Inventory-driven U.S. recovery may be delayed
Steady improvement in manufacturing surveys, payroll data and freight movements all indicate the U.S. economy is approaching the low point in the business cycle and should hit the bottom within the next one to four months. But that does not necessarily imply a strong and sustained expansion is about to get underway.
It is possible to be optimistic that the worst of the downturn is now over (or nearly so), while remaining cautious about prospects for strong and sustained recovery once the cyclical turning point is passed.
The slow and fitful recovery from the last recession is one reason to be careful. The National Bureau of Economic Research (NBER), the traditional arbiter of the U.S. business cycle, dates the last trough to November 2001 (eight months after the expansion peaked in March 2001 and just two months after the attack on the World Trade Centre). But signs of a strong and sustained recovery did not emerge for more than two years.
Fitful expansion in 2002 and 2003 is one reason the Fed kept interest rates so low for so long. While many commentators now see this is a significant error that contributed to subsequent bubbles in the bond and real estate markets, at the time the slow recovery caused officials, led by then-Governor Ben Bernanke, to worry more about the risk of deflation taking hold.
The Fed was still cutting interest rates to 1.00 percent as late as June 2003, an insurance policy against falling prices. It did not feel emboldened to begin raising them from this ultra-low level until June 2004.
Uncertainty caused by impending war between the United States and Iraq was certainly one factor overshadowing the recovery, but not the only one. Widespread pessimism and a cautious approach to new investment and hiring all helped ensure recovery was very slow. It failed to become clearly self-sustaining for almost three years.
The same could easily happen again.
RESTOCKING AND FINAL DEMAND
Headline increases in gross domestic product (GDP) can be separated into growth from final demand (consumption, business investment, government spending and exports); and increases in the level of inventories held by manufacturers, distributors and retailers along the supply chain (including raw materials, work in progress and stocks of finished but unsold items).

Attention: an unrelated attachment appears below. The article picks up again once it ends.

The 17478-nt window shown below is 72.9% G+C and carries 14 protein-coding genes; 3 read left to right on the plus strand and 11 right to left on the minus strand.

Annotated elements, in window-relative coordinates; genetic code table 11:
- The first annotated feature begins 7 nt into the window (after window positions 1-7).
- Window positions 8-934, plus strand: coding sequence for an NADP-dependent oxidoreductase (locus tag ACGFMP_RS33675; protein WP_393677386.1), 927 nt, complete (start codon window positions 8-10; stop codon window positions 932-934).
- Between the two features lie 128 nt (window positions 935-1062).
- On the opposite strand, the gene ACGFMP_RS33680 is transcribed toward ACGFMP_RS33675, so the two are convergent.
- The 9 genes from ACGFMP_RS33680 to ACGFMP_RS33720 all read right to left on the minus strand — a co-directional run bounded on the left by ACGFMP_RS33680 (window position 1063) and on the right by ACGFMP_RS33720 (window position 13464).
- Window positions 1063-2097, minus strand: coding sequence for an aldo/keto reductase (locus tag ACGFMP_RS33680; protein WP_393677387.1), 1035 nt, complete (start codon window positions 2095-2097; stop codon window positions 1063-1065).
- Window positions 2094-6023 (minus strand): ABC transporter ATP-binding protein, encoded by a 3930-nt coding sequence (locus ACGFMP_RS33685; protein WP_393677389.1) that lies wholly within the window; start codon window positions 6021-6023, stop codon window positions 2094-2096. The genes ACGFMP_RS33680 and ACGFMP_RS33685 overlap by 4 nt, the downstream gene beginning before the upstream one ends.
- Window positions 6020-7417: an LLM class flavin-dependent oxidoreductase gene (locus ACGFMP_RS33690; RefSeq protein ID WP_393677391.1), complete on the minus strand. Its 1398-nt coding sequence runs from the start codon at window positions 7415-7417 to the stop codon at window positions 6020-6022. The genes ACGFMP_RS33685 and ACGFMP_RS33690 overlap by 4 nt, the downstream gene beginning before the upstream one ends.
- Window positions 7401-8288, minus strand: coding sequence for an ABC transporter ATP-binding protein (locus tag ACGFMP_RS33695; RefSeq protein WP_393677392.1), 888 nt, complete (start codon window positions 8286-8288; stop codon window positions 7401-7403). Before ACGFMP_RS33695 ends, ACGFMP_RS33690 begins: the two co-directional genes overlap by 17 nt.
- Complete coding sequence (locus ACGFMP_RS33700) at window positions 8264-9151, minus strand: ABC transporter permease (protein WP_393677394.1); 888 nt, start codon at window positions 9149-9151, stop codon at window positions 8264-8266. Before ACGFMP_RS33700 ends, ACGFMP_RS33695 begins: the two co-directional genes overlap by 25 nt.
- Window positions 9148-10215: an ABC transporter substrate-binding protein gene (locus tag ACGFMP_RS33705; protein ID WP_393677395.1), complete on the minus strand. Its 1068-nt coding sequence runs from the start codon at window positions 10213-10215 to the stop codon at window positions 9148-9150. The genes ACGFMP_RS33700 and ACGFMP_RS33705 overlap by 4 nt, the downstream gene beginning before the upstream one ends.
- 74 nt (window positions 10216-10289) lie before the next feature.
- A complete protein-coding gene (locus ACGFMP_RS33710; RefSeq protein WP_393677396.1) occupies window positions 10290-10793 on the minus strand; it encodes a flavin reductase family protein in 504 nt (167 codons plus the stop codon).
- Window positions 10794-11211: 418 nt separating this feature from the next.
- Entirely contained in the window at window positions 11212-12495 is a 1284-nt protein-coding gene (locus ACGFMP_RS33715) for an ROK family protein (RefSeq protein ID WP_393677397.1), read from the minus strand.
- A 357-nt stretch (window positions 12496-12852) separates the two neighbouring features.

Sustainable increases come from final demand. Inventories are more volatile. Large changes in either direction tend to be quickly reversed within a quarter or two. A large build up in one quarter is usually followed by an equally large reduction in the following one.
The attached chartbook shows quarterly growth rates for GDP, final sales and inventories since 1948, and how the U.S. economy behaved in the first four quarters after each recession ended. Click here for PDF.
Headline GDP and final sales have proved much more stable than inventories. GDP and final sales have been negative in 37 and 35 quarters respectively out of a total of 245 since 1948. In contrast, inventory changes subtracted from GDP about half the time (119 quarters) and added to it roughly as often (126 quarters).
Recessions since 1948 can be divided into two very distinct groups:
(1) Severe recessions characterised by declines in final demand for at least two consecutive quarters. There have been four of these severe recessions (ending in 1954, 1974, 1982 and 1991).
(2) Other, inventory-driven recessions where final demand remained positive (most of the time) but the attempt to liquidate excess inventories by cutting production below final consumption pushed the economy into recession (defined as two quarters of negative overall GDP growth). There have been five of these “other recessions” or “inventory recessions” (ending in 1949, 1958, 1960, 1970 and 2001).
Past experience suggests the early stages of recovery are very different depending on whether the economy is emerging from a severe recession or an inventory-driven one.
In the case of deep recessions, recovery has been led by final demand. Inventory changes continued to subtract from GDP growth in the first quarter after recession ended and did not begin to make a substantial positive contribution until the third quarter (six to nine months later).
The pattern after inventory-driven recessions has been very different. Growth in final demand was much less important, with inventory rebuilding supplying most of the initial impetus for expansion.
In four of the five inventory recessions since 1948 inventories made a positive contribution to GDP from the first quarter after the downturn ended. The exception was the anaemic recovery after the 2001 recession. The lack of a stronger inventory response in this instance may have contributed to the failure to achieve a self-sustaining recovery in this case. But in every case, the inventory-driven recovery fell away somewhat in the second quarter after the recession ended before surging again in the fourth.
From the charts, it is clear that the current downturn looks much more like a severe recession than an inventory de-stocking one (with sharp falls in final demand in both Q4 2008 and Q1 2009).
If this is the correct characterisation, inventory rebuilding may play only a limited role in the early months of the recovery. Assuming the cyclical trough occurs during Q3 (between July and September) re-stocking might not make a significant positive contribution to growth until Q1 or even Q2 2010.
Analysts hoping for inventory rebuilding to provide much of the impetus for recovery in the second half of 2009 may be disappointed. Any expansion in the final months of 2009 is likely to be much slower and more uncertain.